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‘Don’t Fall for It’

Journalism Professor’s Book Shows Convergence of Russian Propaganda and American Media

By Sala Levin ’10

hand with puppet strings hovers over man sitting at news desk

In her new book, "Seeing Red: Russian Propaganda and American News," journalism Professor Sarah Oates, a longtime scholar of Russian media, explores how the Kremlin's agenda has made its way into some American news sources.

Illustration by Adobe Stock

In 2017, as University of Maryland journalism Professor Sarah Oates was scrutinizing how Russian propaganda was infiltrating the West, she began to notice something odd. In many cases, she saw little difference between articles that had come from Russian sources or, alarmingly, American news media.

“Why would American news sound like Russian propaganda?” wondered Oates, a longtime scholar of Russia’s state-run media. “That didn’t make any sense to me.”

Thus began years of research, compiled into the new book, “Seeing Red: Russian Propaganda and American News,” co-written by Associate Professor Gordon Neil Ramsay of Iceland’s University of Akureyri. Published last month by Oxford University Press, it investigates how Russian disinformation on the 2020 election, the war in Ukraine, the Jan. 6, 2021, attack on the U.S. Capitol and more has seeped into American news sources, especially those on the right.

To do so, Oates and Ramsay used artificial intelligence and human coders to analyze eight news sources: state-run RT and Sputnik on the Russian side, and The Wall Street Journal, The Washington Post, The New York Times, USA Today, and the websites of CNN, Fox News and NewsMax on the American side. They scanned these websites for keywords like “Trump” or “Biden,” and examined the resulting thousands of articles from 2020 through 2022.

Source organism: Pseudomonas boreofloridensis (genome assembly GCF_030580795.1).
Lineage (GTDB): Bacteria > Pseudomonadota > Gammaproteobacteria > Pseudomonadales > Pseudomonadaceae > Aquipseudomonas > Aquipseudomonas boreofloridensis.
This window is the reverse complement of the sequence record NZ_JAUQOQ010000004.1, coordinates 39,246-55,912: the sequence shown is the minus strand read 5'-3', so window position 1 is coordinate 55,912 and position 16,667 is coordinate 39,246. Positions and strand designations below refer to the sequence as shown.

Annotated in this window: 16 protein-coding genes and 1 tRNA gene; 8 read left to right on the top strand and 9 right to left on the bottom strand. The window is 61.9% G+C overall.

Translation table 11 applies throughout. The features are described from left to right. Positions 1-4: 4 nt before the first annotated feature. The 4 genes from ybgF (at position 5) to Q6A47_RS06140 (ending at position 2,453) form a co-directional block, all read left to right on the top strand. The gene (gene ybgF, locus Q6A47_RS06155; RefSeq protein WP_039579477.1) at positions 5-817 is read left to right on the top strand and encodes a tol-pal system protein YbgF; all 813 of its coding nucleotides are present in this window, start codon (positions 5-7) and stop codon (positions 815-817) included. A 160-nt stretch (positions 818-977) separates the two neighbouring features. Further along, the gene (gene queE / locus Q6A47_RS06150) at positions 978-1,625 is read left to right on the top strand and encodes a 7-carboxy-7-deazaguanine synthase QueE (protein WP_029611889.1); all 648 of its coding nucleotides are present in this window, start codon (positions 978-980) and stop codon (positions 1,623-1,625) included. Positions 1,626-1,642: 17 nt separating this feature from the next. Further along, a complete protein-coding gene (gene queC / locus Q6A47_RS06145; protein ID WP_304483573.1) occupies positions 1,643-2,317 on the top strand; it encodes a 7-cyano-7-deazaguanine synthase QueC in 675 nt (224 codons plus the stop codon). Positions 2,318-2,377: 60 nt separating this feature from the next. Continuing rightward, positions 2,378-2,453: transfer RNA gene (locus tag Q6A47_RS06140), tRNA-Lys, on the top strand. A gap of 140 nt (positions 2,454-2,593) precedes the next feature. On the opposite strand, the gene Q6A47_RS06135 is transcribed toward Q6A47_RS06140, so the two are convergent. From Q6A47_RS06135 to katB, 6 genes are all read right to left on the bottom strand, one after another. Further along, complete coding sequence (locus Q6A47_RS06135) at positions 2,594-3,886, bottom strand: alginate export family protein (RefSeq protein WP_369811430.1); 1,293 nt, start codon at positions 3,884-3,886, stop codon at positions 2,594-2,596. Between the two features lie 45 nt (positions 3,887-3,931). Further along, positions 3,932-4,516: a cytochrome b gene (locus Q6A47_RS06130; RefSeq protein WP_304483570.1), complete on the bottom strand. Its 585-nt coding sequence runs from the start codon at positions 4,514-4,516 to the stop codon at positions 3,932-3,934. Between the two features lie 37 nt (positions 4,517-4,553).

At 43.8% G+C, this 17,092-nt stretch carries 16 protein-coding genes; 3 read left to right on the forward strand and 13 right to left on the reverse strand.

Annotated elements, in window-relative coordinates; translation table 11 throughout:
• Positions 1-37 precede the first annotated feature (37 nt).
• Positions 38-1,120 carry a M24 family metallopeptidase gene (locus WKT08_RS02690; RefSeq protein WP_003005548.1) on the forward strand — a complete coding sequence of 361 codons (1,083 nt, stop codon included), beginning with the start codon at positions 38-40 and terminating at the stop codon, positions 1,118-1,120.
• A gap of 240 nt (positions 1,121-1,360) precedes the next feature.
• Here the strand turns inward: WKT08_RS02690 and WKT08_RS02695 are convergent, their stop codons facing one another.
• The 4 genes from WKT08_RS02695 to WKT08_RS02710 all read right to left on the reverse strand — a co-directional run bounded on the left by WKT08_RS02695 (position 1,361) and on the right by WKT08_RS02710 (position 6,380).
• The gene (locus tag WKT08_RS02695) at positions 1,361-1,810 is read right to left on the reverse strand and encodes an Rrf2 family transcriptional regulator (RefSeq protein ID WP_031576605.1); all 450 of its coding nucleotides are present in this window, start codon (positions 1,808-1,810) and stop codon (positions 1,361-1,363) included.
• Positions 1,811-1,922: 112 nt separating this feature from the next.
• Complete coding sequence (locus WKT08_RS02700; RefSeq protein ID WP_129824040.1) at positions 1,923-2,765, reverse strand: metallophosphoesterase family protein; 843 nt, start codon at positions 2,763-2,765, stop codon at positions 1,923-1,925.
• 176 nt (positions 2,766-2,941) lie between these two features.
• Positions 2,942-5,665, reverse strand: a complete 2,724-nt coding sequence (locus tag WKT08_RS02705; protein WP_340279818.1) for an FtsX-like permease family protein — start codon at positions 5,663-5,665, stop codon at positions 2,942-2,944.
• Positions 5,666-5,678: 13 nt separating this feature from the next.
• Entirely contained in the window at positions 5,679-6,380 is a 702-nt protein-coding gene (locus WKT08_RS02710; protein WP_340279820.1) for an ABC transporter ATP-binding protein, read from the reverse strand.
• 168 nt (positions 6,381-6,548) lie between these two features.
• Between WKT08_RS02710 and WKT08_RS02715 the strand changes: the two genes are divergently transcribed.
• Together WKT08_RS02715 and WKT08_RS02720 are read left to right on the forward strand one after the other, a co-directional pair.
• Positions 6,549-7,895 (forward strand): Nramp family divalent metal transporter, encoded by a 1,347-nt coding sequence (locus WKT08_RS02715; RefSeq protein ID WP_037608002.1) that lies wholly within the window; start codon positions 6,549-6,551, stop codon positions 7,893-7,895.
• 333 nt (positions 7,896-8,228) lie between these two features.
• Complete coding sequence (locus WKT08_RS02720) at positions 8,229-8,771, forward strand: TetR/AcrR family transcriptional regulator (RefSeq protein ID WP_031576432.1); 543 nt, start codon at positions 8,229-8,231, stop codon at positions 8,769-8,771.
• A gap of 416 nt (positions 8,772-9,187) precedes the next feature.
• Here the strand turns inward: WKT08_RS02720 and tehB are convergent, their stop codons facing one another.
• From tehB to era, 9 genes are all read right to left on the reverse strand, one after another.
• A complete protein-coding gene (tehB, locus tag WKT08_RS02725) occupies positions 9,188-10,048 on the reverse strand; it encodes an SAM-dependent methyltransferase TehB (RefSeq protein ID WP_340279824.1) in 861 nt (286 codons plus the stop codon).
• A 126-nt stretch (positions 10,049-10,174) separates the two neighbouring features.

Here are three takeaways from “Seeing Red”:

American media is losing trust among the public. The American media ecosystem in the 21st century has contributed to the rising power of Russian propaganda. The economic collapse of traditional journalism, the proliferation of news sites of wildly disparate quality and the ubiquity of social media have eroded the American public’s once-widespread confidence in their news sources. “These fissures in the American news media … all provide a nurturing environment for both foreign and domestic disinformation,” writes Oates. “In an atmosphere of increasing suspicion and distrust of the news media, it is easy to appeal to segments of the audience who are disenchanted with mainstream news narratives.”

Russia has long embraced—and excelled at—propaganda. Russia’s Communist history means that it has “a lot of practice” with state messaging, said Oates. “The role of mass media was to promote the interests of the Communist party. The role of the media in the United States is to educate citizens so they can make informed choices.” (Russian President Vladimir Putin himself is a former KGB agent.) With a highly educated populace, Russia has developed sophisticated methods of propagandizing, said Oates, whether it’s testing different versions of a message (what’s now known as A/B testing) or disseminating clearly articulated talking points to all media outlets in the country. “The Kremlin will send out a list of themes for the news every week,” said Oates.

Russia’s strategic narratives have found purchase among Trump’s most ardent supporters. Regardless of truth, Putin and the Russian government have pushed several key narratives, among them that NATO is a security threat whose main goal is to destroy Russia and that Western democracy, especially in the U.S., is failing. These ideas especially have been echoed in the U.S. in suggestions that NATO expansion is to blame for Russia’s invasion of Ukraine, and in right-wing media coverage of the 2020 election, like Fox News’ repeated reporting of false claims that voting equipment was rigged. Other spurious narratives have also gained strength from Russia—for example, that the leftist movement known as Antifa (short for “anti-fascist”) is responsible for widespread, highly organized acts of violence across the U.S.

As the 2024 presidential election season kicks into high gear, Oates said that she hopes readers come away with a keener eye for identifying questionable narratives. “The big headline here is: Know what the Russians want and don’t fall for it,” she said.



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